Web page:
"Whatever skills I may have are better utilized in a courtroom than in Congress, and I enjoy our justice system more than our political system," Gowdy said in a statement. "As I look back on my career, it is the jobs that both seek and reward fairness that are most rewarding."
The special panel's discovery of Clinton's use of a private email server for government business became a significant issue in the 2016 presidential campaign, in which she was the Democratic nominee, and prompted an FBI review of her actions that reverberated until the final days of the race.
Gowdy's district, in northern South Carolina, is heavily Republican.
More than 40 House Republicans have decided to step down this cycle. Some received jobs in the Trump administration; others are leaving to seek higher office or because they were accused of sexual misconduct or harassment. Still others faced tough reelection campaigns or blamed the divisive political climate.
It was unclear what role Gowdy might seek in the justice system. One of the judges on the U.S. Court of Appeals for the 4th Circuit took "senior status" Tuesday, creating a vacancy on the bench.
Gowdy, who won his seat in 2010 by ousting moderate Republican Bob Inglis, had talked for years about retiring. In 2016, he waited until weeks before the election filing deadline to declare his candidacy for reelection, after months of speculation that he would leave once the House Select Committee on Benghazi finished its work.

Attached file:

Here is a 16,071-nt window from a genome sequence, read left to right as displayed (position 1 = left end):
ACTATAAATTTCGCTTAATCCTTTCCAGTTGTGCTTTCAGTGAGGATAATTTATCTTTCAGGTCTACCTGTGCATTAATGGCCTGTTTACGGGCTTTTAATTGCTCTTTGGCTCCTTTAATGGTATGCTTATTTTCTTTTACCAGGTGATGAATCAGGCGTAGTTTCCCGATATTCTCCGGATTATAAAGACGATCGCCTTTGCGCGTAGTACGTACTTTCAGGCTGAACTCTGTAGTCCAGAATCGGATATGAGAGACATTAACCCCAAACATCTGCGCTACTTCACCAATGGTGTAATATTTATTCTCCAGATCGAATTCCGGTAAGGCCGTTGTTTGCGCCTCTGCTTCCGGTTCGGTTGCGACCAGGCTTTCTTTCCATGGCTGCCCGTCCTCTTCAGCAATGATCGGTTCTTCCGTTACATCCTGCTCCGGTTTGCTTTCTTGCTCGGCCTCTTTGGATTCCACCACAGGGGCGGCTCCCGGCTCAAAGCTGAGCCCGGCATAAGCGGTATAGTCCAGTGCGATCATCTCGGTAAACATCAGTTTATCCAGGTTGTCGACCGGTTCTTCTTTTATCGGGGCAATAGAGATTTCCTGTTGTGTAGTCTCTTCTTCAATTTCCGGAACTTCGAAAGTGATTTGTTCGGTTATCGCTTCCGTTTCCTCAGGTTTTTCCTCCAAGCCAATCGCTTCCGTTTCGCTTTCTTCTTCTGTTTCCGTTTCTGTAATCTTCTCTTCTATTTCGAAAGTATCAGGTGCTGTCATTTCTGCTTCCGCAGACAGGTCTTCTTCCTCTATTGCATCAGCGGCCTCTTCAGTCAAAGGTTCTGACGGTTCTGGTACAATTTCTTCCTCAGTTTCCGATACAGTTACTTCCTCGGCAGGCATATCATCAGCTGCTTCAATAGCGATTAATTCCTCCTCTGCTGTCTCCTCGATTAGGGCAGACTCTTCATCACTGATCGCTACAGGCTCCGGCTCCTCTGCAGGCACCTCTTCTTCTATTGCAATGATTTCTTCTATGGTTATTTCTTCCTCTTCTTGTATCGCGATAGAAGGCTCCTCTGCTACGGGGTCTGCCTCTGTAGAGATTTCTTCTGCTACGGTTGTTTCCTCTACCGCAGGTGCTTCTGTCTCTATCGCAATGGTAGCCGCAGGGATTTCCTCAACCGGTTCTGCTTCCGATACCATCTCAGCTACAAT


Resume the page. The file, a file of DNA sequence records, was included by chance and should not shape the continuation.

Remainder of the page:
"Some friends of Trey Gowdy need [to] talk him out of retiring," Sen. Charles E. Grassley (R-Iowa) tweeted Wednesday. "America needs a smart forceful congressman like him."
Gowdy's contribution to the Benghazi panel made him a major player in the 2016 election. His researchers discovered that Clinton had used a private server for email while in the State Department, and in 2015, weeks before the first votes were cast in the Democratic presidential primaries, Gowdy brought Clinton before the committee for testimony that dragged late into the night.
Gowdy's background as a prosecutor was legendary among his colleagues, who praised him for asking precise, cutting questions in settings where members of Congress were often given to rambling.
"He can ask a question," Sen. Lindsey O. Graham (R-S.C.) said when Gowdy was picked to run the committee, adding, "Now, the bar is low in Congress — I'll be first to admit."
In 2017, after then-Oversight Committee Chairman Jason Chaffetz (R-Utah) surprised Republican House members by retiring from Congress, Gowdy's colleagues chose him to lead that panel. In that role, Gowdy emerged as a defender of President Trump in the ongoing investigations of Russian involvement in the 2016 presidential campaign, most recently saying that text messages between FBI agents who were looking into Trump's campaign suggested that their investigation was biased.
In another retirement, an 11-term congressman, Rep. Robert A. Brady (D-Pa.), announced he will not run for reelection, ending a long career in Philadelphia politics after being embroiled in scandal over an alleged payoff to a would-be challenger.
"Today, I'm choosing family over service," Brady, 72, said at a news conference.
In October, two of Brady's consultants — Donald Jones and Ken Smukler — were indicted as part of an investigation into a $90,000 payment that Brady's 2012 campaign made to challenger Jimmie Moore. The FBI's probe ensnared Brady, though the congressman professed his innocence, even after Jones pleaded guilty last month to making false statements about the payoff.